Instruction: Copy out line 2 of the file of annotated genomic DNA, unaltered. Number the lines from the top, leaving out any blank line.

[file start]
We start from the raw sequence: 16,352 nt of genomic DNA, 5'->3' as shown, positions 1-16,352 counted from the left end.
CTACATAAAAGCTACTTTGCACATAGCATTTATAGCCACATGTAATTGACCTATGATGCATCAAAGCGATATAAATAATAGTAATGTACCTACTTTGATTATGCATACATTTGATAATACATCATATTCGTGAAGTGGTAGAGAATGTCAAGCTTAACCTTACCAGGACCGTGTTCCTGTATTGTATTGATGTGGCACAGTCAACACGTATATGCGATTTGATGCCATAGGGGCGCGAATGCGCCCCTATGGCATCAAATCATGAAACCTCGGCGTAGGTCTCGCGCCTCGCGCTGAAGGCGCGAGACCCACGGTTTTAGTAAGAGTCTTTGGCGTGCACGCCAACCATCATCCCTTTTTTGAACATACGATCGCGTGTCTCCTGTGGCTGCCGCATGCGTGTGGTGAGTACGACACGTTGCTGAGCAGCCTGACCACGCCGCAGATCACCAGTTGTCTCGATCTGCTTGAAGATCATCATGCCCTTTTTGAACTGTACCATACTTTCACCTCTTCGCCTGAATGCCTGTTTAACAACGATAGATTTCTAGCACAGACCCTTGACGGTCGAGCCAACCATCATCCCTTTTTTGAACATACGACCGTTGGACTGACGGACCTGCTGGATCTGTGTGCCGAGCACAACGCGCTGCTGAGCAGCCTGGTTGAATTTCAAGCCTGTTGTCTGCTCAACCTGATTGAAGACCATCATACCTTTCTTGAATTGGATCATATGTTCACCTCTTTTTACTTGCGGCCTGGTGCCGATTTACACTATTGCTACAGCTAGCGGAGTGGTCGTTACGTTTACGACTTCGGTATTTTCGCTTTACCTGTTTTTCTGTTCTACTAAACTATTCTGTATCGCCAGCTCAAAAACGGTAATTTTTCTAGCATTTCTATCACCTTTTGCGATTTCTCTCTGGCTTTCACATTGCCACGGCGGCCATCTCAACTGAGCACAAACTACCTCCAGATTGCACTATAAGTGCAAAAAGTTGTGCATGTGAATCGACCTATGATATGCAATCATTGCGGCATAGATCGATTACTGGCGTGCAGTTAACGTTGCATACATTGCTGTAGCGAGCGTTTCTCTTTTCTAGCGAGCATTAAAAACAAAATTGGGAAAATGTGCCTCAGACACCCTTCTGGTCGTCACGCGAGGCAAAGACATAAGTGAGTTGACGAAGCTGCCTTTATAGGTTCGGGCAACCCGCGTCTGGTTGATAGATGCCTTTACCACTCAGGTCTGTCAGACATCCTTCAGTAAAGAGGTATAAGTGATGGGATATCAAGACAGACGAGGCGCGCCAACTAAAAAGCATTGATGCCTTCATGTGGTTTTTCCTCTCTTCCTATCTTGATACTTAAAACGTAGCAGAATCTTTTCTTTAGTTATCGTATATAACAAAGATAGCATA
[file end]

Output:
CTACATAAAAGCTACTTTGCACATAGCATTTATAGCCACATGTAATTGACCTATGATGCATCAAAGCGATATAAATAATAGTAATGTACCTACTTTGATTATGCATACATTTGATAATACATCATATTCGTGAAGTGGTAGAGAATGTCAAGCTTAACCTTACCAGGACCGTGTTCCTGTATTGTATTGATGTGGCACAGTCAACACGTATATGCGATTTGATGCCATAGGGGCGCGAATGCGCCCCTATGGCATCAAATCATGAAACCTCGGCGTAGGTCTCGCGCCTCGCGCTGAAGGCGCGAGACCCACGGTTTTAGTAAGAGTCTTTGGCGTGCACGCCAACCATCATCCCTTTTTTGAACATACGATCGCGTGTCTCCTGTGGCTGCCGCATGCGTGTGGTGAGTACGACACGTTGCTGAGCAGCCTGACCACGCCGCAGATCACCAGTTGTCTCGATCTGCTTGAAGATCATCATGCCCTTTTTGAACTGTACCATACTTTCACCTCTTCGCCTGAATGCCTGTTTAACAACGATAGATTTCTAGCACAGACCCTTGACGGTCGAGCCAACCATCATCCCTTTTTTGAACATACGACCGTTGGACTGACGGACCTGCTGGATCTGTGTGCCGAGCACAACGCGCTGCTGAGCAGCCTGGTTGAATTTCAAGCCTGTTGTCTGCTCAACCTGATTGAAGACCATCATACCTTTCTTGAATTGGATCATATGTTCACCTCTTTTTACTTGCGGCCTGGTGCCGATTTACACTATTGCTACAGCTAGCGGAGTGGTCGTTACGTTTACGACTTCGGTATTTTCGCTTTACCTGTTTTTCTGTTCTACTAAACTATTCTGTATCGCCAGCTCAAAAACGGTAATTTTTCTAGCATTTCTATCACCTTTTGCGATTTCTCTCTGGCTTTCACATTGCCACGGCGGCCATCTCAACTGAGCACAAACTACCTCCAGATTGCACTATAAGTGCAAAAAGTTGTGCATGTGAATCGACCTATGATATGCAATCATTGCGGCATAGATCGATTACTGGCGTGCAGTTAACGTTGCATACATTGCTGTAGCGAGCGTTTCTCTTTTCTAGCGAGCATTAAAAACAAAATTGGGAAAATGTGCCTCAGACACCCTTCTGGTCGTCACGCGAGGCAAAGACATAAGTGAGTTGACGAAGCTGCCTTTATAGGTTCGGGCAACCCGCGTCTGGTTGATAGATGCCTTTACCACTCAGGTCTGTCAGACATCCTTCAGTAAAGAGGTATAAGTGATGGGATATCAAGACAGACGAGGCGCGCCAACTAAAAAGCATTGATGCCTTCATGTGGTTTTTCCTCTCTTCCTATCTTGATACTTAAAACGTAGCAGAATCTTTTCTTTAGTTATCGTATATAACAAAGATAGCATA